Matthew Norman's Media Diary

Gaunty, the Bard's No 1 shock jock

It is with a sense of excitement not easily translated into words that we announce the imminent publication of the most eagerly awaited memoir of the year. The memoir of Jon Gaunt, my favourite columnist in The Sun ("the thinking man's Simon Heffer" is his new strapline) and a TalkSport presenter, is out on 4 October courtesy of Virgin Books.

At this stage the details are scant, but we do know that the title, which Michael Heseltine and other leading dyslexics will greet as an exquisite pun, is Undaunted (subtitled "The True Story Behind the Popular Shock-Jock"). The cover features Gaunty staring fixedly into the lens, lips firmly compressed to denote a summa cum laude graduate of Real Life University (formerly the Polytechnic of Hard Knocks) who, although well-meaning at heart, will give you a hell of a beating if you look at him the wrong way.

The hardback, meanwhile, runs to an impressive 256 pages. Security at Virgin Books has been so tight that all attempts to steal a copy have failed. However, one of those 256 pages has been sent to me anonymously, and I quote verbatim. "This royal throne of kings, this scepter'd isle, this earth of majesty, this seat of Mars, this other Eden, demi-paradise, this fortress built by Nature for herself against infection and the hand of war, this happy breed of men..." I'm so sorry, it seems I've been had. That's John of Gaunt, as sampled by Shakespeare in Richard II. Still, we can anticipate much rousing jingoism on similarly lyrical lines – "this home of scumsucking hoodies; this repository for the filthy dregs of humanity; this puke-making hidey-hole for politically correct gone mad bleeding heart liberals like Shami Chakrabarti" – when Gaunty's magnum opus hits the bookshops next month.

Tremendous, meanwhile, to see Gaunty's TalkSport colleague James Whale crop up as a paper reviewer on Sky News, mildly displeased about the new statue in Parliament Square, and thoughtfully reminding us that Nelson Mandela was a terrorist. Now that the old girl's a little off the pace, it's vital that there are those selflessly prepared to remind us of the 1980 Margaret Thatcher and her more thoughtful reflections on world affairs.

It's long been rumoured that those in and around Premier League football tend towards the oversensitive, but with no direct experience of such effeteness I never believed it myself. Not until now. An unseemly spat has broken out in The Times's football supplement between the comic and actor Alan Davies and Martin Samuel, chief media supporter of Chelsea's Frank Lampard Jnr (Frank W Lampard, as he's known down the Bridge). Martin is such a brilliant writer on sport and other matters that we'll overlook this one lapse in taste and simply report the catalyst of the unpleasantness; an article in which he posited that Arsenal fan Alan once referred to Frank in that same supplement as a "fat cockney twat".

In responding with a tough, no-nonsense counterstrike, Alan excels himself. He never called Frank that, he writes, as he once tried to reassure the habitual badge-kisser in person, although Alan does admit to some harmless joshing. What is so entrancingly holistic here is that Alan is umbraged enough by the accusation to spend some thousand words teasing Frank for taking umbrage. Alan is as friendly, relaxed and charming a fellow as showbiz knows, with the one arguable exception of Christopher Ecclestone, and I invite the anecdotes and observations of anyone eager to bring his delights to a wider audience.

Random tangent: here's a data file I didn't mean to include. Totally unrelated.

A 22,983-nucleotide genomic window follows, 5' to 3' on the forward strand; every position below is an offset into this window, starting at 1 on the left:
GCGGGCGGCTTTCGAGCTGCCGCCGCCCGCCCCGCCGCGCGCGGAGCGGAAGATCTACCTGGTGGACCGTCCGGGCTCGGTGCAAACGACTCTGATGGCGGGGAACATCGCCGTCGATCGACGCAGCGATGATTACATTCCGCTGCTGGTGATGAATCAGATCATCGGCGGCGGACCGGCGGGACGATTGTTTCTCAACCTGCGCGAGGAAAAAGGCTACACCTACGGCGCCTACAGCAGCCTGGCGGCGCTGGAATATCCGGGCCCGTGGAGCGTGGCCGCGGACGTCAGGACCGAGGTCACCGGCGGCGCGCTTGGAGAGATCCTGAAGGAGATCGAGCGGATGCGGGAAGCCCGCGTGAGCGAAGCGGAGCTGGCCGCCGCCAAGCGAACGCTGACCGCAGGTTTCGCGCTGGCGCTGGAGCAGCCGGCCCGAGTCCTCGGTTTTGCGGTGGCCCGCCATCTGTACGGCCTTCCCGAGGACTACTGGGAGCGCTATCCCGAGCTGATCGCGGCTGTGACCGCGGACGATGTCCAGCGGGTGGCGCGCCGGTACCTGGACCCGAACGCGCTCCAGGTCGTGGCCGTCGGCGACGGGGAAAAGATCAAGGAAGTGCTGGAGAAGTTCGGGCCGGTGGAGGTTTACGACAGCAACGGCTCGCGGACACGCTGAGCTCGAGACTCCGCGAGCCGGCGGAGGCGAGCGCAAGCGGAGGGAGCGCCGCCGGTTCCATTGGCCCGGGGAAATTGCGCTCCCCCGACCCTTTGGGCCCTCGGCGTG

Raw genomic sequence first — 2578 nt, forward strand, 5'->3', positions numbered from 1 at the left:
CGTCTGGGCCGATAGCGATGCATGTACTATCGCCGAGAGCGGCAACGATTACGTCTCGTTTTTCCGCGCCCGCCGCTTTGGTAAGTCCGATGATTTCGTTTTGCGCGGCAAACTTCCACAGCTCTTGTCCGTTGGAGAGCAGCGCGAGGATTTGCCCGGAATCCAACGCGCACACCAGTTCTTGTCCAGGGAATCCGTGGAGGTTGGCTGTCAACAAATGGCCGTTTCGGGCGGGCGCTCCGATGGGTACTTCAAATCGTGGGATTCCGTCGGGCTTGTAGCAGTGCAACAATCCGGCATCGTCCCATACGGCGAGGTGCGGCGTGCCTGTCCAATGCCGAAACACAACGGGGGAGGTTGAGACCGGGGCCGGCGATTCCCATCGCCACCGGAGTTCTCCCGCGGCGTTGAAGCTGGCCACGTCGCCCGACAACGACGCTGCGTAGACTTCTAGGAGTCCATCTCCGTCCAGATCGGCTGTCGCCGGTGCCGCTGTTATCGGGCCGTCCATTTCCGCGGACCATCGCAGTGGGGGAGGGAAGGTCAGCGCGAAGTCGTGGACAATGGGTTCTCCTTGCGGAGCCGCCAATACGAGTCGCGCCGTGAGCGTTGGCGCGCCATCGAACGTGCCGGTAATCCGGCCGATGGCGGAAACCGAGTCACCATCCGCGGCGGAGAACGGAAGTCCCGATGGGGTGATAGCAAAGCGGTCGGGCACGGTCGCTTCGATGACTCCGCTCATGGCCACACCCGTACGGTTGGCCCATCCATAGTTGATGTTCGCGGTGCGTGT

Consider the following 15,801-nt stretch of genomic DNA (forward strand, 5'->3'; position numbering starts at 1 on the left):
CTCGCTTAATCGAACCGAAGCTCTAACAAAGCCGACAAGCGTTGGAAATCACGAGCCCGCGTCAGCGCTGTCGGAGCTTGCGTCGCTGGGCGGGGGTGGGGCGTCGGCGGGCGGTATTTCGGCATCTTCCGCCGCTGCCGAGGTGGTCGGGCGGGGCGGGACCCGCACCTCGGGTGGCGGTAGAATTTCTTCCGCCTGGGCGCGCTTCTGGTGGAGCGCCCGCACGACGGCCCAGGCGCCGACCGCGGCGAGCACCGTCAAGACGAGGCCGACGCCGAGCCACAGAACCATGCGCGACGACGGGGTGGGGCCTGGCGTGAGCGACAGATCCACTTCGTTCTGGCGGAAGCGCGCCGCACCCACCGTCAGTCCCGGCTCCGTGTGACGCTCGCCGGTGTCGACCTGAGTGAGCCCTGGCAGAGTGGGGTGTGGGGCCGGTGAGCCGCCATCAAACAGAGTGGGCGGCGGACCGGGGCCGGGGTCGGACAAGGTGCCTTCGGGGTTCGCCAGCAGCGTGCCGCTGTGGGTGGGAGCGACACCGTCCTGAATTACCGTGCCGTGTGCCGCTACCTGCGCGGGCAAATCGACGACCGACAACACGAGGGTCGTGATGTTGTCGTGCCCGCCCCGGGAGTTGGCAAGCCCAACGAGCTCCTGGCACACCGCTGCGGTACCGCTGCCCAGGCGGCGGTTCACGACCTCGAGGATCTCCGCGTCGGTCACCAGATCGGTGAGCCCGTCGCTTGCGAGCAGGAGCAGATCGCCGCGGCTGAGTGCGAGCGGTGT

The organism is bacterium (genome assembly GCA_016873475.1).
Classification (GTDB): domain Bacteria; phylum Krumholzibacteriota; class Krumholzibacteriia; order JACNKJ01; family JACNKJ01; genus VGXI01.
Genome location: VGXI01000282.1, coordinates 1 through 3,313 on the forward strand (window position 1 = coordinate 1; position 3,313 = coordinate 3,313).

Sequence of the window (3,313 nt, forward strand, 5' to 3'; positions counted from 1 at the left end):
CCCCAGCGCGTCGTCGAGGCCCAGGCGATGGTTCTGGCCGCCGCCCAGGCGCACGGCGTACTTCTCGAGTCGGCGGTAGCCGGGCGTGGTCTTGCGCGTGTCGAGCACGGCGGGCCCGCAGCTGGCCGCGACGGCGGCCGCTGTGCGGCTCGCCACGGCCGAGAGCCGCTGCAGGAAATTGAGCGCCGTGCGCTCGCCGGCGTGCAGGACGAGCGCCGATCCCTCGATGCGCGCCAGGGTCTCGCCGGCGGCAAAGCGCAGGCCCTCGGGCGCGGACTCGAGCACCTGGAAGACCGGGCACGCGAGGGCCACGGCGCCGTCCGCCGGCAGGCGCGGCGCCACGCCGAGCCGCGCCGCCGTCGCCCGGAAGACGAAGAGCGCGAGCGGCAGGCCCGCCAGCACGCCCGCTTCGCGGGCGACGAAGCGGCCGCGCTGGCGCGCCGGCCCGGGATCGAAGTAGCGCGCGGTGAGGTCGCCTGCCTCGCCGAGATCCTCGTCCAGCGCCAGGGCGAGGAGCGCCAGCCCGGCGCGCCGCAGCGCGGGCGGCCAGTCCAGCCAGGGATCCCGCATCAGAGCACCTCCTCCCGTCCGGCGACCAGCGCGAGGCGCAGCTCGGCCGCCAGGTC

A rousing hats-off to BBC1 for its new habit of referring to itself, with a dignity befitting the state broadcaster, as "Channel of the Year". The relevant award, announced at the Edinburgh TV Festival, might more accurately be styled "Terrestrial Channel of the Year", BBC1 having defeated all four rivals, including Channel 4, which had such a splendid 12 months. It was decided a few weeks ago, on the very evening that details of the falsified trailer for the Queen documentary emerged, and the next morning controller Peter Fincham was grovelling for his life. Even so, when Her Maj realises she's dealing with the Terrestrial Channel of the Year, I suspect she'll back down sharply.

On current form, BBC1 looks a dead cert to defend that prestigious title in Edinburgh next year. The new comedy Outnumbered might even swing it on its own. What a joy this is, with Hugh Dennis as the history-teacher father of precocious children who offer unspeakably witty comments on current events. A particular gem was Mr Dennis referring to his advice to an overweight Turkish boy, eating crisps in class, that he could do with Ramadan every day purely to lose weight, and seeming startled that the child's father then accused him of racism. The ribcage repair kit, Matron, without a moment's delay. As for BBC2's comedic output, I'm much enjoying The Best of Tittybangbang, the most optimistically titled programme since 1994's Montreux winner Improve Your Mind the Martyn Lewis Way.

A rebuke, finally, to the idiot who has exposed former Daily Mirror deputy editor Des Kelly to undeserved scorn by giving him a Wikipedia entry about twice the length of Churchill's (turn to my colleague Stephen Glover for more on the subject of journalists and their Wikipedia entries). The malevolent prankster taunting Des has even included a section of quotes (including one abusing Frank Lampard; I begin to suspect Alan Davies) of the sort more commonly included in entries for statesmen and world-renowned playwrights than for Daily Mail sports columnists. It isn't clever, it isn't funny, and if it isn't removed within a fortnight a witch-hunt will ensue.